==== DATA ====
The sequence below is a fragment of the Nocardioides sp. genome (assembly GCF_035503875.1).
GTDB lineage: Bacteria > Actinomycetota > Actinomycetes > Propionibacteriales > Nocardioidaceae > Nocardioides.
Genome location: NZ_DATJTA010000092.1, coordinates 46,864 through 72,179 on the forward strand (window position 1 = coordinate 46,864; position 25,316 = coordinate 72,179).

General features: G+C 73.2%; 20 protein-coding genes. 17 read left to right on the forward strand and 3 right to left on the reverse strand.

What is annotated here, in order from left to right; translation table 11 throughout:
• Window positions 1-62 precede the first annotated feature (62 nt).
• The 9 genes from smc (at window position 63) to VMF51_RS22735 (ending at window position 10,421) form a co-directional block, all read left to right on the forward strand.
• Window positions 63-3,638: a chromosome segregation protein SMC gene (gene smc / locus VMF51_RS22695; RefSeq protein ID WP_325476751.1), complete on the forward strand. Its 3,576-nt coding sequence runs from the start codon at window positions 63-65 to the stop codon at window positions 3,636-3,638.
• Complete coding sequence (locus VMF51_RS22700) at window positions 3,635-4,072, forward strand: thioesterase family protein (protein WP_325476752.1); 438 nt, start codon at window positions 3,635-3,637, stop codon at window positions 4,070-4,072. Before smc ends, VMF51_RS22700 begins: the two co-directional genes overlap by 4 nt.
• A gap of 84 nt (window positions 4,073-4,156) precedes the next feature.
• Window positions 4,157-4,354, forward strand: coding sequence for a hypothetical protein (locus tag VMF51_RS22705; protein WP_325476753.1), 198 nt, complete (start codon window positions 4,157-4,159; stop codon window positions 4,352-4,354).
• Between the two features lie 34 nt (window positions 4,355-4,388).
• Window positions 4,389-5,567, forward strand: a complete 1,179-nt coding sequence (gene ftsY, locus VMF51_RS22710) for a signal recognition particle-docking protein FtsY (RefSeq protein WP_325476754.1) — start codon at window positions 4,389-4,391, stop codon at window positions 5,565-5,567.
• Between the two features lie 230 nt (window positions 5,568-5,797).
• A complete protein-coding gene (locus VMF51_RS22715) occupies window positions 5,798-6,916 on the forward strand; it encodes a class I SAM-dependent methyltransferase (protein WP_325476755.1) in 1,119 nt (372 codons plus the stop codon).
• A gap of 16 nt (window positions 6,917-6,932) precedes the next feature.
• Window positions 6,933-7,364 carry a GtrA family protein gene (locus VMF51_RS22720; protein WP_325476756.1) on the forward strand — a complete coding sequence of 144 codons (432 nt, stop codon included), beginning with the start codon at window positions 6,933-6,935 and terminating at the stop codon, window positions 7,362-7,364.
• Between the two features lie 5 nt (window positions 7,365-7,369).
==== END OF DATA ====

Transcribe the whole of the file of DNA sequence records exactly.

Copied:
The sequence below is a fragment of the Nocardioides sp. genome (assembly GCF_035503875.1).
GTDB lineage: Bacteria > Actinomycetota > Actinomycetes > Propionibacteriales > Nocardioidaceae > Nocardioides.
Genome location: NZ_DATJTA010000092.1, coordinates 46,864 through 72,179 on the forward strand (window position 1 = coordinate 46,864; position 25,316 = coordinate 72,179).

General features: G+C 73.2%; 20 protein-coding genes. 17 read left to right on the forward strand and 3 right to left on the reverse strand.

What is annotated here, in order from left to right; translation table 11 throughout:
• Window positions 1-62 precede the first annotated feature (62 nt).
• The 9 genes from smc (at window position 63) to VMF51_RS22735 (ending at window position 10,421) form a co-directional block, all read left to right on the forward strand.
• Window positions 63-3,638: a chromosome segregation protein SMC gene (gene smc / locus VMF51_RS22695; RefSeq protein ID WP_325476751.1), complete on the forward strand. Its 3,576-nt coding sequence runs from the start codon at window positions 63-65 to the stop codon at window positions 3,636-3,638.
• Complete coding sequence (locus VMF51_RS22700) at window positions 3,635-4,072, forward strand: thioesterase family protein (protein WP_325476752.1); 438 nt, start codon at window positions 3,635-3,637, stop codon at window positions 4,070-4,072. Before smc ends, VMF51_RS22700 begins: the two co-directional genes overlap by 4 nt.
• A gap of 84 nt (window positions 4,073-4,156) precedes the next feature.
• Window positions 4,157-4,354, forward strand: coding sequence for a hypothetical protein (locus tag VMF51_RS22705; protein WP_325476753.1), 198 nt, complete (start codon window positions 4,157-4,159; stop codon window positions 4,352-4,354).
• Between the two features lie 34 nt (window positions 4,355-4,388).
• Window positions 4,389-5,567, forward strand: a complete 1,179-nt coding sequence (gene ftsY, locus VMF51_RS22710) for a signal recognition particle-docking protein FtsY (RefSeq protein WP_325476754.1) — start codon at window positions 4,389-4,391, stop codon at window positions 5,565-5,567.
• Between the two features lie 230 nt (window positions 5,568-5,797).
• A complete protein-coding gene (locus VMF51_RS22715) occupies window positions 5,798-6,916 on the forward strand; it encodes a class I SAM-dependent methyltransferase (protein WP_325476755.1) in 1,119 nt (372 codons plus the stop codon).
• A gap of 16 nt (window positions 6,917-6,932) precedes the next feature.
• Window positions 6,933-7,364 carry a GtrA family protein gene (locus VMF51_RS22720; protein WP_325476756.1) on the forward strand — a complete coding sequence of 144 codons (432 nt, stop codon included), beginning with the start codon at window positions 6,933-6,935 and terminating at the stop codon, window positions 7,362-7,364.
• Between the two features lie 5 nt (window positions 7,365-7,369).